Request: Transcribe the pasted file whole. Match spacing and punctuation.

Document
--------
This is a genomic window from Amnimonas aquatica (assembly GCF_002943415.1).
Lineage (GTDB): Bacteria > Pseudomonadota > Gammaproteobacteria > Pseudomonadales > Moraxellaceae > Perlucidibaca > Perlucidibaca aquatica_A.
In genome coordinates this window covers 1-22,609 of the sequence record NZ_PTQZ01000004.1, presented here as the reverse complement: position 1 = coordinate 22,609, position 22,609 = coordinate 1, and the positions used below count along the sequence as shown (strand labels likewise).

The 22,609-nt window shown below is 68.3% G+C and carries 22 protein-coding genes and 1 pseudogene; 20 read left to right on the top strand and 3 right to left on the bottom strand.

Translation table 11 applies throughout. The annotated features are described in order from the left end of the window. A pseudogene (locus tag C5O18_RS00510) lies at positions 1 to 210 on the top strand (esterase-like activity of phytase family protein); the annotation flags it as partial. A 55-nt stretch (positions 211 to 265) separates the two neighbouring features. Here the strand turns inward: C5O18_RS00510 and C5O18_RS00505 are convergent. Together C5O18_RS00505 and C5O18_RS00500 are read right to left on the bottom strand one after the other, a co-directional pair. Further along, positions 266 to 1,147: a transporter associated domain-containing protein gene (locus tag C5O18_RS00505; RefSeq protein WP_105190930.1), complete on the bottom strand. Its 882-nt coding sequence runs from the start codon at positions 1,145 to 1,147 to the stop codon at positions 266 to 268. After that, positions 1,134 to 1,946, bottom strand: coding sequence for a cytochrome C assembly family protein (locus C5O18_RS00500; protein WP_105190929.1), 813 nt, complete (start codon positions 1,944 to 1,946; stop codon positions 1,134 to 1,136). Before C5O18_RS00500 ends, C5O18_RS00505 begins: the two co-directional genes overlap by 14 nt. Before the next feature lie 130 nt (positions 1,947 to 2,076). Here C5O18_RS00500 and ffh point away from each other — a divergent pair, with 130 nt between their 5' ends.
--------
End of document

This is a genomic window from Amnimonas aquatica (assembly GCF_002943415.1).
Lineage (GTDB): Bacteria > Pseudomonadota > Gammaproteobacteria > Pseudomonadales > Moraxellaceae > Perlucidibaca > Perlucidibaca aquatica_A.
In genome coordinates this window covers 1-22,609 of the sequence record NZ_PTQZ01000004.1, presented here as the reverse complement: position 1 = coordinate 22,609, position 22,609 = coordinate 1, and the positions used below count along the sequence as shown (strand labels likewise).

The 22,609-nt window shown below is 68.3% G+C and carries 22 protein-coding genes and 1 pseudogene; 20 read left to right on the top strand and 3 right to left on the bottom strand.

Translation table 11 applies throughout. The annotated features are described in order from the left end of the window. A pseudogene (locus tag C5O18_RS00510) lies at positions 1 to 210 on the top strand (esterase-like activity of phytase family protein); the annotation flags it as partial. A 55-nt stretch (positions 211 to 265) separates the two neighbouring features. Here the strand turns inward: C5O18_RS00510 and C5O18_RS00505 are convergent. Together C5O18_RS00505 and C5O18_RS00500 are read right to left on the bottom strand one after the other, a co-directional pair. Further along, positions 266 to 1,147: a transporter associated domain-containing protein gene (locus tag C5O18_RS00505; RefSeq protein WP_105190930.1), complete on the bottom strand. Its 882-nt coding sequence runs from the start codon at positions 1,145 to 1,147 to the stop codon at positions 266 to 268. After that, positions 1,134 to 1,946, bottom strand: coding sequence for a cytochrome C assembly family protein (locus C5O18_RS00500; protein WP_105190929.1), 813 nt, complete (start codon positions 1,944 to 1,946; stop codon positions 1,134 to 1,136). Before C5O18_RS00500 ends, C5O18_RS00505 begins: the two co-directional genes overlap by 14 nt. Before the next feature lie 130 nt (positions 1,947 to 2,076). Here C5O18_RS00500 and ffh point away from each other — a divergent pair, with 130 nt between their 5' ends.